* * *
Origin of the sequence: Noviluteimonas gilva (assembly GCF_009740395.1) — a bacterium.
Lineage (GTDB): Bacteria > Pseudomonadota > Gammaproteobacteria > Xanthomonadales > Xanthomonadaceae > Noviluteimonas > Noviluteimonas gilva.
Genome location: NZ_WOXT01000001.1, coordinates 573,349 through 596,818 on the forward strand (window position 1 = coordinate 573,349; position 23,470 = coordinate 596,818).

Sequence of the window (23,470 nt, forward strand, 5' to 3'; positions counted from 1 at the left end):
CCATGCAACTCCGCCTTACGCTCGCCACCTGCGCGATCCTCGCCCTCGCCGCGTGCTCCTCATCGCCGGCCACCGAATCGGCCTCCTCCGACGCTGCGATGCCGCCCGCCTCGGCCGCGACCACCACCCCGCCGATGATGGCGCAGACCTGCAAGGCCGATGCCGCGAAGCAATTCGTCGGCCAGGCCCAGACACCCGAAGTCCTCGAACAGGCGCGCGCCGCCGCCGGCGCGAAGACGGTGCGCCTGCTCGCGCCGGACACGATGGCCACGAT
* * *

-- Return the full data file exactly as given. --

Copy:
Origin of the sequence: Noviluteimonas gilva (assembly GCF_009740395.1) — a bacterium.
Lineage (GTDB): Bacteria > Pseudomonadota > Gammaproteobacteria > Xanthomonadales > Xanthomonadaceae > Noviluteimonas > Noviluteimonas gilva.
Genome location: NZ_WOXT01000001.1, coordinates 573,349 through 596,818 on the forward strand (window position 1 = coordinate 573,349; position 23,470 = coordinate 596,818).

Sequence of the window (23,470 nt, forward strand, 5' to 3'; positions counted from 1 at the left end):
CCATGCAACTCCGCCTTACGCTCGCCACCTGCGCGATCCTCGCCCTCGCCGCGTGCTCCTCATCGCCGGCCACCGAATCGGCCTCCTCCGACGCTGCGATGCCGCCCGCCTCGGCCGCGACCACCACCCCGCCGATGATGGCGCAGACCTGCAAGGCCGATGCCGCGAAGCAATTCGTCGGCCAGGCCCAGACACCCGAAGTCCTCGAACAGGCGCGCGCCGCCGCCGGCGCGAAGACGGTGCGCCTGCTCGCGCCGGACACGATGGCCACGAT